Posts Tagged ‘CS Lewis’

Of Inklings, books, and friendship

October 12, 2011 1 comment

Late yesterday afternoon, after a full day with books, my good friend Sheridan Voysey and I met over a pint (in this case, of Pepsi) in a back room of The Lamb and Flag pub, Oxford. We entered therein a long tradition, to which we are newcomers and interlopers, of meeting to talk about… books. Specifically, in our case, the ones I am reading, and the one Sheridan is writing.

The Lamb and Flag nestles into a strip of buildings adjacent to St John’s College, across the expansive junction street of St Giles from its more well known counterpart, The Eagle and Child. Like The Eagle and Child, The Lamb and Flag was host for a number of years to the weekly Tuesday gatherings of CS Lewis, Tolkein, Owen Barfield, Lewis’ brother Warnie, Nevill Coghill and the other group of writers which came to be known as the Inklings. The group moved from their preferred venue at The Bird and Baby (as it’s colloquially known) to The Lamb and Flag when their growing renown made it more common for their discussions to be repeatedly interrupted by fans and literary pilgrims who would wait at the Eagle and Child to catch a glimpse of, and perhaps strike up a conversation with, the great Oxbridge authors.

So The Lamb and Flag became venue to their conversations,  in their latter years. In the well worn booths, and age-darkened chairs, they would read, discuss and critique each other’s work in a spirit of deep and enduring friendship. Undoubtedly their writing was the better for these regular fellowships. I suspect their lives were, too.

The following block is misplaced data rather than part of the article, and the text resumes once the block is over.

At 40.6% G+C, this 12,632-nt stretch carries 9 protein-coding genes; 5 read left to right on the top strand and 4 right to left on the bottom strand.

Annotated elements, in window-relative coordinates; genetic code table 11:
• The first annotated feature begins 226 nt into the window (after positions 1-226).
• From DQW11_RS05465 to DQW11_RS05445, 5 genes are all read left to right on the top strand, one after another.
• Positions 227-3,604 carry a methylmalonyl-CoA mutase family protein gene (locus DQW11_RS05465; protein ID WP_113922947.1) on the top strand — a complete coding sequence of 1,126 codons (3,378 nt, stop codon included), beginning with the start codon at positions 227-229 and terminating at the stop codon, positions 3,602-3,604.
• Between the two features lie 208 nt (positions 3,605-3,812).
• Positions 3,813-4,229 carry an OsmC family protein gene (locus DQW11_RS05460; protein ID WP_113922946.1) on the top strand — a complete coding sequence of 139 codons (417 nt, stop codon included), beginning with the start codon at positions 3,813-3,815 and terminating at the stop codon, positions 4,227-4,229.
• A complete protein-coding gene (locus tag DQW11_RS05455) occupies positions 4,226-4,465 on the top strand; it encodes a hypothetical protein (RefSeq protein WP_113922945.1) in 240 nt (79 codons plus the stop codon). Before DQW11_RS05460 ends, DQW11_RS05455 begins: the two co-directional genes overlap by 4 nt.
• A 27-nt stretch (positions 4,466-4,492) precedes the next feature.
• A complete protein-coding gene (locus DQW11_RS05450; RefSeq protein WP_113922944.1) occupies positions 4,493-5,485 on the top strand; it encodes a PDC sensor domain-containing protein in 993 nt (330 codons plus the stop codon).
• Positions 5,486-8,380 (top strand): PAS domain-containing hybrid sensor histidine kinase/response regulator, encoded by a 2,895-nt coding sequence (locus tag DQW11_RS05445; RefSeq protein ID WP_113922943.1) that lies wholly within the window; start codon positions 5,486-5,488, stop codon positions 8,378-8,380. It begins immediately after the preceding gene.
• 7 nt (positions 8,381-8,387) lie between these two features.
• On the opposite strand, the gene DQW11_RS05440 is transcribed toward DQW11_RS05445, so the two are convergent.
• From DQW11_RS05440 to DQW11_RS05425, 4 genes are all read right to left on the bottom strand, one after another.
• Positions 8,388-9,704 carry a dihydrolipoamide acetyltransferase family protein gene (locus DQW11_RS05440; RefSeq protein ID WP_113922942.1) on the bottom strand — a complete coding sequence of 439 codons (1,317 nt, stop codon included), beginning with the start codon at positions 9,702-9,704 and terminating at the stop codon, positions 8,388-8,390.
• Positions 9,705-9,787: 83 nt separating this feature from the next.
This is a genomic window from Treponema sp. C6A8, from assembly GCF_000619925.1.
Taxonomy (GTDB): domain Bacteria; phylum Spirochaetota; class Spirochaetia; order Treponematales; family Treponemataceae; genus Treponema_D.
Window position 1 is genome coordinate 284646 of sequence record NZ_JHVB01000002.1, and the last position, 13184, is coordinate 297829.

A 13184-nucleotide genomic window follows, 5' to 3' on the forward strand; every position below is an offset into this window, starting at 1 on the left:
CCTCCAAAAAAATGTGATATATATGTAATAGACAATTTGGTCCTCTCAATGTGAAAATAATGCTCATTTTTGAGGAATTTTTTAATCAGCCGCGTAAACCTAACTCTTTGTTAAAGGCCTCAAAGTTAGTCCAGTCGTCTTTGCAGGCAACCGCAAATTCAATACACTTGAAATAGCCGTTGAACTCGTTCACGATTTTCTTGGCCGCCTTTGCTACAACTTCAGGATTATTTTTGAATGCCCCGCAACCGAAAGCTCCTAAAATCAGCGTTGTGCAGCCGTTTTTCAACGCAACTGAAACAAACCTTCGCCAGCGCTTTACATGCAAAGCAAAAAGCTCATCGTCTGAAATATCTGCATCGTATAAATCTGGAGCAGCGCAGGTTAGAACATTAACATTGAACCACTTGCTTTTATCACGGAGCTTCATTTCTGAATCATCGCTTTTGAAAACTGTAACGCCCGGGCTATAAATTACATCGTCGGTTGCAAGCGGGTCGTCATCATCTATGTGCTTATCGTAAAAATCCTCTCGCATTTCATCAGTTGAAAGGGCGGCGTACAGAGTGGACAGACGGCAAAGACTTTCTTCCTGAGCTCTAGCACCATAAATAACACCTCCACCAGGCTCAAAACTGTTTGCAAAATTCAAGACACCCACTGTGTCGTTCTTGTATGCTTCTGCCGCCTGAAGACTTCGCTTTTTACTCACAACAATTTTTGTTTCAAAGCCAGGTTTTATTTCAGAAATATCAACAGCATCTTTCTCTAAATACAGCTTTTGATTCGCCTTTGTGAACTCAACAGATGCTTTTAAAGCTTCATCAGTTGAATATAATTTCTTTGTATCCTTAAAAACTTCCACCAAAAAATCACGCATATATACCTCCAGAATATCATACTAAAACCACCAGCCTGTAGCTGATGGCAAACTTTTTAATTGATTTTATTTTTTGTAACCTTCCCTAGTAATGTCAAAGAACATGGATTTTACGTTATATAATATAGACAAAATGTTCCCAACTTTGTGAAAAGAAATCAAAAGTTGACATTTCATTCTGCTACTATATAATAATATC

As Sheridan and I chatted about faith, life, good and evil – some of the challenging but important topics he is tackling in his new book (the follow-up to his ‘Unseen Footprints’, which won Australian Christian Book of the Year, 2006) – I had a sense that we were on sacred ground. Not because the Inklings had met within those same walls, as aware as we were of that hallowed tradition. But the sacred ground of friendship. As our conversation wound its way into the deep things of life, as we shared thoughts, ideas, theological reflections we became pilgrims together. I’m not sure his book will be any better because of my ideas. But I know my life is richer for that hour and a half, in a pub, over a Pepsi, with a good friend.


The wisdom of elders

October 11, 2011 Leave a comment

Today, I am very grateful for the wisdom of those who have gone before me.

I met yesterday with my research supervisor, Prof (Emer.) Haddon Willmer. His experience and deep theological understanding forged from a life of thinking and living theologically has helped significantly in shaping not only the direction of my research toward a (hopefully) worthwhile project, but also my own way of thinking, and my nascent but developing skills as a theologian. The meeting has also made me reflect on the numerable other mentors, theological, academic and otherwise who have steered my life and thought over the years.

In our society today we are, as often observed, more infatuated with the ideals of youth and beauty than appreciative of age and wisdom. In fact, contrary to other eras and cultures, our still very modernist (and dare I say arrogant) thinking causes us to fall victim to what CS Lewis referred to as ‘chronological snobbery,’ assuming that we know better than our elders and previous generations.

But I wonder which actually provides the greater – or at least, better and more valuable – influence in our lives? Celebrified youth and beauty? Or the wisdom of our elders?

Perhaps it takes wisdom even to heed wisdom?

If so, Lord grant me such.

Blessed is the one who finds wisdom, and the one who obtains understanding. For her benefit is more profitable than silver, and her gain is better than gold. (Prov 3:13-14)